SUNY-Wide Pooled COVID-19 Testing May Be More Effective, Expert Says
Updated: 9/24/20 – 11:50 A.M.
BINGHAMTON, NY (WSKG) — SUNY Chancellor Jim Malatras announced earlier this month all SUNY campuses will implement COVID-19 pooled testing. Researchers at SUNY Upstate Medical University and Quadrant Biosciences in Syracuse developed the science behind it.According to experts leading the testing process, their method of pooled surveillance testing may be more effective than others.
Pooled testing can be a long and multi-step process. Lab techs combine around 25 different swab samples into a common “pool” and read the results of the group. If a pool comes back negative, then no one is presumed to have COVID-19. If a pool comes back positive, then every person needs to be tested again to find who is infected, and how many.Frank Middleton is a researcher on the team leading the testing at Upstate Medical University. He has done research on saliva testing for biomarkers over the last decade.Middleton said going back and testing each individual takes a lot of time and materials, resources colleges trying to contain the spread of the virus don’t have.“So our solution actually solves the problem of being able to pool liquid from different samples and also preserving the individual swabs for the follow-up test,” Middleton said.That means the lab can rapidly test the same swabs used in the pool to find the individuals who tested positive, no second swab needed. It can be used for both community health surveillance and diagnostic testing without expending more resources.The New York Department of Health gave the test the go-ahead on Sept. 1. It was granted emergency use authorization by the U.S. Food and Drug Administration on Wednesday.**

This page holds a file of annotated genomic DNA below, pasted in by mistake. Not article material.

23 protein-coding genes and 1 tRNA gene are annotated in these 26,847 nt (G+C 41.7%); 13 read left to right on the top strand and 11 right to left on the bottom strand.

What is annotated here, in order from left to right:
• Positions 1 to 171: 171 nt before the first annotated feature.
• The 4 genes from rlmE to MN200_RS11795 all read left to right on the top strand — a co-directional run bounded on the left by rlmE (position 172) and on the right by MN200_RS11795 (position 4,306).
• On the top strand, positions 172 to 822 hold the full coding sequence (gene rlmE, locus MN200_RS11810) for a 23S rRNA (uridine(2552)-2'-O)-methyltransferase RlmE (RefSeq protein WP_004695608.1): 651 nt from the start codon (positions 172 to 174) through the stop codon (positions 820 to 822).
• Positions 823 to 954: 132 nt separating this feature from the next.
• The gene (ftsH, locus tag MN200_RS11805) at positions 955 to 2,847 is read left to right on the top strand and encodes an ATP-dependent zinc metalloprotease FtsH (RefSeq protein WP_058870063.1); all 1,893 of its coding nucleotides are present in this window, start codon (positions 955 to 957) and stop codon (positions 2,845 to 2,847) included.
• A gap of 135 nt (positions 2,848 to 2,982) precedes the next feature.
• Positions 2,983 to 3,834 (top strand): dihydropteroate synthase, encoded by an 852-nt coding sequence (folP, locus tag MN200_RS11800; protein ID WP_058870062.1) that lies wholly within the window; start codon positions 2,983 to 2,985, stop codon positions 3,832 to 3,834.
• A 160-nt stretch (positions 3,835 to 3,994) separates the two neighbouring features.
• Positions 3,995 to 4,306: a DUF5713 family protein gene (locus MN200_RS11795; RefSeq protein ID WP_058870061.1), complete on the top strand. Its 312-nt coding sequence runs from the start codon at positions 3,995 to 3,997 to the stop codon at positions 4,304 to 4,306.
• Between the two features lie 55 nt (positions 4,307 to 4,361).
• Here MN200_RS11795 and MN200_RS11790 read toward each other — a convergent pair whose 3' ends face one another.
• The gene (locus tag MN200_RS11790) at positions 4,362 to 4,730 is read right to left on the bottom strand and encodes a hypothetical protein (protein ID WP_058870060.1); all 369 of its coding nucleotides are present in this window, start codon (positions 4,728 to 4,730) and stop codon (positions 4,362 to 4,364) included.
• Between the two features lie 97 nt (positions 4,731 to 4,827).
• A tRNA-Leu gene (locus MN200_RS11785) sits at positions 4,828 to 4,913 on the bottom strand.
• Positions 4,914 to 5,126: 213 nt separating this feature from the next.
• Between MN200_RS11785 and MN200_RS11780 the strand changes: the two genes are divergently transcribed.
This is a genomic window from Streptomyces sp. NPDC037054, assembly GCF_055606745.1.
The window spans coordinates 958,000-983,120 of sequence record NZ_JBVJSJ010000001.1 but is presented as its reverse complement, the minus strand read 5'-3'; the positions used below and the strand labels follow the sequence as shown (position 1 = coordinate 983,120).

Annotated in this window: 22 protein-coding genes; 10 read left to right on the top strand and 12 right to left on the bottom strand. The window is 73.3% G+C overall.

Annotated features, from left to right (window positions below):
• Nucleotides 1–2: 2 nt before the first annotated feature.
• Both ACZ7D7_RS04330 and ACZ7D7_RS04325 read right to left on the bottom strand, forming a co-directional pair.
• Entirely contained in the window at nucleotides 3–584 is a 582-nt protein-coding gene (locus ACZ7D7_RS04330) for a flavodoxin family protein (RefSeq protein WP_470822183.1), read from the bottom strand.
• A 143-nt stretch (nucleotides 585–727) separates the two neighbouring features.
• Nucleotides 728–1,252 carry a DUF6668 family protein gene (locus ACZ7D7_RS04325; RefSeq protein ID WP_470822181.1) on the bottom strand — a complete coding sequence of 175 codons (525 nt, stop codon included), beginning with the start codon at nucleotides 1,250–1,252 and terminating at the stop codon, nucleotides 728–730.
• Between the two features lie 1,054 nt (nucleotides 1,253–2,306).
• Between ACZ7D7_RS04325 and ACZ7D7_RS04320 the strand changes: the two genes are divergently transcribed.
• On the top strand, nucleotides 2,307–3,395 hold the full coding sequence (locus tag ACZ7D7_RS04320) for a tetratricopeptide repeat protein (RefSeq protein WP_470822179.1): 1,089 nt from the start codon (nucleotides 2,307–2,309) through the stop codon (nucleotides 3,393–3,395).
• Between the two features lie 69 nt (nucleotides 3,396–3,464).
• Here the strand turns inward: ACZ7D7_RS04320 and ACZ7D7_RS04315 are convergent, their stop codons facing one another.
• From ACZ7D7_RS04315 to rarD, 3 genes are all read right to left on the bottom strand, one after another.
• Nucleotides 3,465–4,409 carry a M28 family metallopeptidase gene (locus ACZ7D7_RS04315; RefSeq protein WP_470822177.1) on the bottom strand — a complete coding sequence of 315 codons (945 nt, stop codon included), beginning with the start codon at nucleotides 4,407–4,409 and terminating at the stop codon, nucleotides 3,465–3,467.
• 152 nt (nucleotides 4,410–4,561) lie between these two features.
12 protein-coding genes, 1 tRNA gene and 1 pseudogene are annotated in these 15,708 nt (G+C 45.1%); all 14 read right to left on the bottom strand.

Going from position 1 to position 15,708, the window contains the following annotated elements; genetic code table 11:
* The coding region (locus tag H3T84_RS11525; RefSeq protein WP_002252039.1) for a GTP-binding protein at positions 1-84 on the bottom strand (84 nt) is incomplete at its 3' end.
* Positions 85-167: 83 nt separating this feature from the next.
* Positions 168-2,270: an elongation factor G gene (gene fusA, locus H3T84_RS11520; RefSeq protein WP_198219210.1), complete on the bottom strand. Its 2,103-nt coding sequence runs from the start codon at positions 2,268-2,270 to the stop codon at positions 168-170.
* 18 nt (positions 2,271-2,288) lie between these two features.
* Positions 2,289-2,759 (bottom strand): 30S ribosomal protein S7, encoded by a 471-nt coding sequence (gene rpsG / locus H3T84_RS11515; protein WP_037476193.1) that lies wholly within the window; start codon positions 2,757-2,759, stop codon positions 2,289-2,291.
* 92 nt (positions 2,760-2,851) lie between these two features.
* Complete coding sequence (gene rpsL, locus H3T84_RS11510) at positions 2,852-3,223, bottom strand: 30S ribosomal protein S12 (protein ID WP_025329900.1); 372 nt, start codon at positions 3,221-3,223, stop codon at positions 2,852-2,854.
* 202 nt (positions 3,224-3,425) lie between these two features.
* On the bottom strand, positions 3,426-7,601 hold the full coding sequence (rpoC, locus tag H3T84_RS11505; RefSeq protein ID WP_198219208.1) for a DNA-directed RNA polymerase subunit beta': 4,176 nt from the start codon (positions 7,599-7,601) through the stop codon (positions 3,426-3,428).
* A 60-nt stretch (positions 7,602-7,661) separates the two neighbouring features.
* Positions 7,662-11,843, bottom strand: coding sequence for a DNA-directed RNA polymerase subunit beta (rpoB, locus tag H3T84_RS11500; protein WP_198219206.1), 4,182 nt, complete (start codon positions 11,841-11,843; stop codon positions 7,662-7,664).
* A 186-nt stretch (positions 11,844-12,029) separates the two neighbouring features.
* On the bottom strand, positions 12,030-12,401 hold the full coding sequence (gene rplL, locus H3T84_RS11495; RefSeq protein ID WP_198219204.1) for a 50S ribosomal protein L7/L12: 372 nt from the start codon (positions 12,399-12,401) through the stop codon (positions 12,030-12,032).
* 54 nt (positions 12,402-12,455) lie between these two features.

38 New York colleges are now participating in testing with the lab at Upstate Medical. The majority are part of SUNY.Middleton said students and staff tested should receive results in no more than two days. Those rapid results are especially important for colleges required to go on pause or close dorms indefinitely.“Time is important information for campuses and healthcare professionals to have, especially when we’re talking about releasing college students home to potentially spread an infection,” he said.Middleton said the lab is equipped to provide widespread testing through the end of the academic year.The test developed by Upstate Medical and Quadrant Biosciences is highly accurate, but even then there’s a limit.On college campuses, where students live close together and transmission rates are high, containing the virus comes with many challenges.According to Middleton, once someone is exposed to the virus, it can take up to seven days before it gets to a level even sensitive tests like the swab can detect.“When you provide a sample for a test, it is a snapshot in time,” Middleton said. “It’s a false situation to assume it protects you going forward or predicts if you’re truly going to be negative for the next several days, through the incubation period.”Middleton said those with the virus brewing can still be highly infectious, even if asymptomatic.“We know it’s during that time that most of the transmission is likely to occur,” Middleton said. “That’s what’s so insidious about this, this virus.”Per guidance from Governor Andrew Cuomo, colleges with 100 cases or a five percent infection rate over two weeks must go online for 14 days. SUNY Oneonta, in Otsego County, became the state's first public college forced to switch to online learning in late August. Less than a week later, Chancellor Malatras directed the campus to close all in-person classes and send students living on campus home for the semester. The college asked students living on campus who tested negative for COVID-19 to move out in the days that followed.According to Middleton, sending students home after a negative result bears the risk that a student is leaving while in the early stages of an infection. The only way to know for sure if a negative result is truly negative is to isolate and then get another test five to seven days later.**The headline of this story has been edited from its original version for clarity. **This story has been updated from its original version to reflect the change in FDA approval.